YOU ARE OF TWO MINDS. Professor Seymour Epstein at the University of Massachusetts has a ground-breaking theory of intelligence called Cognitive Experiential Self Theory (CEST), which suggests that we have an experiential mind and a rational mind. Our experiential mind learns directly, thinks quickly, pays attention to the outcome, and forgets slowly. Our rational mind learns indirectly, thinks deliberately, pays attention to the process, and forgets rapidly. Epstein's contention is that you need both your minds. Games and interactive strategies appeal directly to the experiential mind. When combined with debriefing discussions, they provide a powerfully balanced approach to whole-brain learning.
Sivasailam "Thiagi" Thiagarajan
How To Persuade People that Training Games Produce Effective Learning
Copyright © 2000. Workshops by Thiagi, Inc. All rights reserved

20. Always debrief

Always debrief. This is the opportunity to tie the experience to the concepts and principles. Don't assume that participants will get it automatically. Lead it out of them, don't pull it out. (John Sleigh)

Don't be afraid to fail: a less-than-successful game can be artfully debriefed into a more-than-meaningful learning experience.  (Steve Sugar)

Play for Performance, January 2006

21.. A game is just an excuse for the debriefing discussion.

Real learning occurs through the integration of an experiential activity and a debriefing discussion. This pithy saying focuses on the importance of debriefing to complete the learning process.

You can facilitate a debriefing session after conducting any type of game. For example, I recently asked participants to play tic-tac-toe and conducted a debriefing discussion to reflect on the experience and to explore such topics as strategic planning and flexible implementation.

Not all games benefit from a debriefing session. If the training game focuses on factual information or mechanical procedures, conducting a debriefing discussion is a waste of time. On the other hand, if you are using a simulation game or a roleplay exercise to explore such elements as feelings, emotions, values, beliefs, and interpersonal interactions, then most of the real learning comes from the debriefing.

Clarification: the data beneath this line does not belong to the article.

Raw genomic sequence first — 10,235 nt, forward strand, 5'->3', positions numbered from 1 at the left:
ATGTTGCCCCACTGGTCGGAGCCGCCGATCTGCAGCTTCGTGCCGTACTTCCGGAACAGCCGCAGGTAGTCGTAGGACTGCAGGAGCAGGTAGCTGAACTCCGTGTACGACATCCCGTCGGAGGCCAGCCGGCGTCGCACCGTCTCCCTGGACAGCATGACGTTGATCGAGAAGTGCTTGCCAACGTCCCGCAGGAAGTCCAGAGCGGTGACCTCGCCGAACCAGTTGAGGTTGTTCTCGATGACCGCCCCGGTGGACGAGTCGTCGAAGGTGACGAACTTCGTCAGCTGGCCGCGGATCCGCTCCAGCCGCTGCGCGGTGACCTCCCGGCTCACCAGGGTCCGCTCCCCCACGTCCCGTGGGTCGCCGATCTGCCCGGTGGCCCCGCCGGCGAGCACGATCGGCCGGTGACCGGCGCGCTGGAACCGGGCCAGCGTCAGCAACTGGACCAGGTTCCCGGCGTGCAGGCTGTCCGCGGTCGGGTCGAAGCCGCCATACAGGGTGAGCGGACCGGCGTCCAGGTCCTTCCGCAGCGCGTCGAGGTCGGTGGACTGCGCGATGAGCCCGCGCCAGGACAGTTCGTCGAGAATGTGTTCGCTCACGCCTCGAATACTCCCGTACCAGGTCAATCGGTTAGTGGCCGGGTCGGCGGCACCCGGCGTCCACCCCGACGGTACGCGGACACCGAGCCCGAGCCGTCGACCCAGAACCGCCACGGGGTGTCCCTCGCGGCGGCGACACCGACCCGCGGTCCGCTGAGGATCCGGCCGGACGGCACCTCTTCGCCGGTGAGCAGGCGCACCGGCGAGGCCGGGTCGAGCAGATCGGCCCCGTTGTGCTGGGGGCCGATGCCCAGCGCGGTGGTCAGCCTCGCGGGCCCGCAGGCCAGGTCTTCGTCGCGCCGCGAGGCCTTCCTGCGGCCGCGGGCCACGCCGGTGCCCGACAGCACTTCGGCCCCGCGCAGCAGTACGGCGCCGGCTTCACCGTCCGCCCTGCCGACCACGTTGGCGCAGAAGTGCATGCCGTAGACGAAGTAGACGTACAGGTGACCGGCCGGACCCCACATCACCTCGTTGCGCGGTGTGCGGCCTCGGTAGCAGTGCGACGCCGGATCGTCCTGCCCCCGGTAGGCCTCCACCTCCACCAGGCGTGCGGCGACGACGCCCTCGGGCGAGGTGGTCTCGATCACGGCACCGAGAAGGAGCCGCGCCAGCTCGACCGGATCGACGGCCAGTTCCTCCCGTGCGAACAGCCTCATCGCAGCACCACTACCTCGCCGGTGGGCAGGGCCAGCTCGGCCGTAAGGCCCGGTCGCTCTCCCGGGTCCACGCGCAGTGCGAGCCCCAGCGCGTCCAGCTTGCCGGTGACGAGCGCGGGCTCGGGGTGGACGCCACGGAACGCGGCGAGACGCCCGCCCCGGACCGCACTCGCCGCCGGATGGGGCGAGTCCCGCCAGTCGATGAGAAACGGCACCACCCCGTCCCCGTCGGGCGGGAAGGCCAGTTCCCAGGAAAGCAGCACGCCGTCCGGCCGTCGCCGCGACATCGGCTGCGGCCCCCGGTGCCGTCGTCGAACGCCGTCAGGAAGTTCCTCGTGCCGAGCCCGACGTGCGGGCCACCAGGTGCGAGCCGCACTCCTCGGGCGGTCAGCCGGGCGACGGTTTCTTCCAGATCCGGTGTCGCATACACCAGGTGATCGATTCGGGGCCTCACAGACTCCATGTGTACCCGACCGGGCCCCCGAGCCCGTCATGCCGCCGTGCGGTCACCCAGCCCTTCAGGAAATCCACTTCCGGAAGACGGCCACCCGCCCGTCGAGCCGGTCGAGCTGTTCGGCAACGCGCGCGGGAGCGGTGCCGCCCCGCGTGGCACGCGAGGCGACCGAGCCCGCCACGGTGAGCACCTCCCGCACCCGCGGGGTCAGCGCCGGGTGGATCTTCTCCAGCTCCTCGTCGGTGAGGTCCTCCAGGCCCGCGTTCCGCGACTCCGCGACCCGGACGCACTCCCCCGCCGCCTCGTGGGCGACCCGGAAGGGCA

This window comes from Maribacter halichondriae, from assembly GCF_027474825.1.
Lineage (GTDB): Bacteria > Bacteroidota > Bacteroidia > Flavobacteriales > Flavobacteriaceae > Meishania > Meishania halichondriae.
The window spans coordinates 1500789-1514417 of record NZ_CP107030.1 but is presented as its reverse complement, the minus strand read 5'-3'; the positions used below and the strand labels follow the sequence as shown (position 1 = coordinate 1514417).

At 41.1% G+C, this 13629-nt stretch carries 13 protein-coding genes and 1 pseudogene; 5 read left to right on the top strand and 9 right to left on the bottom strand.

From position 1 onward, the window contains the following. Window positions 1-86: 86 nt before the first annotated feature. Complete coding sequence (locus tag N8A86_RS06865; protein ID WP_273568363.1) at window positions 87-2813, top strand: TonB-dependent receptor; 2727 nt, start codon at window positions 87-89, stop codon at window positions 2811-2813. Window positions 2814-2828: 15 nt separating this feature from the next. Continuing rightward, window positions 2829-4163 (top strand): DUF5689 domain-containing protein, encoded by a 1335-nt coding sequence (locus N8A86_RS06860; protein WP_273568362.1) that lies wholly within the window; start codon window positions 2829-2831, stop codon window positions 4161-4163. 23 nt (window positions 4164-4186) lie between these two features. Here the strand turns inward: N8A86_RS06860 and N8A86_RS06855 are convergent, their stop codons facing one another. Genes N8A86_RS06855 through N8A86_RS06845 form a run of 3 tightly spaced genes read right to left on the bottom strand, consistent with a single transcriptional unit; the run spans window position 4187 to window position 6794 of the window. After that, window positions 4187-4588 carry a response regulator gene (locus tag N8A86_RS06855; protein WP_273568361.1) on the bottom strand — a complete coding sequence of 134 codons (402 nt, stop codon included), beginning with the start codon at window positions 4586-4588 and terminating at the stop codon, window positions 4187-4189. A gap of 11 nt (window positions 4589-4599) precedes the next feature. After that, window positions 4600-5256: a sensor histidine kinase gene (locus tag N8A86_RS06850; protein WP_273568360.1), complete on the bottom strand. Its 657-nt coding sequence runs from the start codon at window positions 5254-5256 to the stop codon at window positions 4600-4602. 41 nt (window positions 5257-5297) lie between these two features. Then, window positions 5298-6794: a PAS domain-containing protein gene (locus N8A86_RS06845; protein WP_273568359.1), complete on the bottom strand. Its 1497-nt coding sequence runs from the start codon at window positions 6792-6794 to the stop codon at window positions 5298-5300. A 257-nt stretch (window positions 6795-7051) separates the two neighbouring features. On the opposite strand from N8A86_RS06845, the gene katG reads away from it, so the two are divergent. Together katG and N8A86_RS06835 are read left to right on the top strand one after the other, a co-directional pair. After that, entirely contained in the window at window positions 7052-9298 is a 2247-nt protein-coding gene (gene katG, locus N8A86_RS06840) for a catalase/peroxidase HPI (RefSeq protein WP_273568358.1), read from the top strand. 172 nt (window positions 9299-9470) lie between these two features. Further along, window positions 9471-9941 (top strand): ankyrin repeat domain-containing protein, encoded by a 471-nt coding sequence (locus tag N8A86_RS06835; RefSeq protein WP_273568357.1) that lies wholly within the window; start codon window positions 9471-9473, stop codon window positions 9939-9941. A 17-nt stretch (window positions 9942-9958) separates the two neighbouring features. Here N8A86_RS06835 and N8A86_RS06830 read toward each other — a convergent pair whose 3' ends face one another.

Here are three key situations in which debriefing helps us capture, consolidate, and reinforce learning insights from a game or an experiential activity.

1. When the connection between the game and its real-world analogue is not obvious. For example, in the simulation game Barnga, participants learn to play a card game at different tables. Unknown to the players, the rules at each table are slightly different from the rules at the other tables. Later during the game, chaos and confusion result when players switch tables and continue to play. The card game inside Barnga reflects routine human interactions. The rule differences reflect cultural differences. They ensure unanticipated culture shocks. These abstract connections are not obvious to the players until they are brought out during debriefing.

2. When the game is likely to arouse intense feelings and emotions. For example, in the game Me And My Team, participants feel paranoid during the last round when a hefty cash prize is secretly available to the team member who is willing to betray her team. The debriefing discussion helps participants to become aware of their feelings and relate them to similar situations in the workplace.

3. When the activity requires a total system view of multiple factors. For example, in the game Quality, quick decisions made by team members affect their scores on 18 different variables. The debriefing discussion after the game enables participants to discover relationships among different decisions and different results.

In these three situations, the game truly becomes an excuse for a reflective debriefing discussion.

Sivasailam "Thiagi" Thiagarajan
Play for Performance, January 2006

22. Debriefing with a project team

Debriefing meetings provide the team members with the opportunity to give some direct feedback about the project, including an in-depth view of what went well and what did not go well. It is an opportunity for project leadership to probe deeper into project issues and begin getting to the root causes of these issues. Debriefing meetings usually last from one to two hours.

The entire project team should have the opportunity to participate. The more people providing direct verbal feedback to the project leadership, the better. Larger projects may require a series of meetings. At the Debriefing Meeting the team members discuss project issues in a structured format. A facilitator guides the group in probing deeply into a pre-selected list of issues. The meeting allows team members an opportunity to vent and get closure. It is also a good place to capture what went well on the Project...